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General Preface

The act of switching on an electric light brings with it the almost total expectation that it will
work. However, for this simple act to have a successful outcome, a massive and highly integrated
network of machines, structures, and systems must swing into operation. This network transcends
whole continents, national boundaries, and oceans, and involves structures from the smallest scale,
the nanoscales of computer, control and communication systems, to those of the most massive
scale, like concrete dams. The fact that the expectation is rarely denied is testimony to the
robustness of the total system and to the functionality of the individual components.
The electricity generating and supply industry is only one of the many integrated systems of
which we have such high expectations. Of the others, the most visible are the water supply industry,
the transport industry, the fuel supply industry, the construction industry, the health industry, the
textile industry, the food industry, and the most modern, the communications industry; all these
rely on machines, control and communication systems, and structures to operate successfully and
reliably. Some of these involve engineered products which operate in the domestic eld, like
textiles, cars, and domestic appliances, while others, like telecommunications and the
petrochemical industry, involve services both to the manufacturing industry and to domestic
customers. Yet others, like the health industry or the nancial services industry, rely on all these
industries implicitly or explicitly, to provide the products and services for their successful
operation. Successful operation requires that all components of an industry operate to their
designed intent. The mechanical integrity required for these components to function as designed is
what is meant by the term structural integrity in the context of these volumes, and they are
dedicated to the assurance of this structural integrity.
There are a number of ways in which components can fail mechanically. They may simply be
overloaded, or they may wear out. They may be exposed to a corrosive environment outside of that
for which they were designed. They may suffer extremes of loads in an unanticipated incident, or
even in an earthquake. They may also be badly designed, or manufactured, or be operated in an
abusive way, or they may be fabricated from an inappropriate or defective material. However, one
of the most frequent causes of failure is the presence of crack-like defects. These defects are
particularly signicant because they can lead to structural failure well within the original design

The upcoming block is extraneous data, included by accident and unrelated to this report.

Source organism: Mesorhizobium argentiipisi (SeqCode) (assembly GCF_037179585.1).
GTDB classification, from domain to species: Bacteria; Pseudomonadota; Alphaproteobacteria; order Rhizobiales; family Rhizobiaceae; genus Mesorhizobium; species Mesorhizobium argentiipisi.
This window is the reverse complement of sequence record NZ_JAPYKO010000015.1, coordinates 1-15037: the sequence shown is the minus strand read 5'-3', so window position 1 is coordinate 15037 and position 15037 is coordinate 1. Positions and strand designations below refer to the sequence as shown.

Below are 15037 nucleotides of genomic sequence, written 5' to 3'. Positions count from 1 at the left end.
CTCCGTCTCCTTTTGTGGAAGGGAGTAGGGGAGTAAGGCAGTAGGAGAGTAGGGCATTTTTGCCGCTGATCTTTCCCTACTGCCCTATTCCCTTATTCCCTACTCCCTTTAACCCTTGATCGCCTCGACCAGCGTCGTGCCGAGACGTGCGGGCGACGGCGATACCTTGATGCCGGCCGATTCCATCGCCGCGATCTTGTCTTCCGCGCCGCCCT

envelope of the structure, and the failure can be highly disruptive and without warning.
The scientic and engineering disciplines involved in assuring structural integrity encompass the
physical, chemical, mathematical, materials and engineering sciences, and in extremis involve also
the biological sciences and nanotechnology. This is not simply because of the range of industries
involved, but because of the interdisciplinary nature of the issues that can contribute to structural
failure. It is axiomatic that any analysis of structural integrity must be based upon detail that can
only be obtained by rigorous application of each of these disciplines in turn, whereas the overall
assessment must take a more global view. This view must not only integrate the separate outcomes
of the individual disciplines, but also must involve a vision of the whole picture which transcends
these disciplines, and which may also involve judgments on cost and safety implications that are
not immediately obvious. Indeed, it is extremely important to obtain the correct balance between
costs and the technical implications, as the price of making a wrong decision is almost always
excessive. In addition, although any single failure event may seem to be relatively inconsequential
in isolation, more often than not it can be the forerunner of a chain of events, which results in truly
catastrophic consequences.
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General Preface

This treatise, called Comprehensive Structural Integrity, comprises 10 separate volumes, each
addressing different aspects of structural integrity assessment.
It begins with an introductory volume, Structural Integrity AssessmentExamples and Case
Studies. This volume attempts to put structural integrity into perspective. It contains 19 chapters.
The rst chapter introduces the whole treatise. It is aimed at providing an out-of-the-frame
reference to structural integrity issues, demonstrating their ubiquitous nature, the costs to the
community, the implications of structural failure on whole industries, and the fact that failures do
not occur out of the blue, but arise from a technical error, a lack of technical foresight, or from a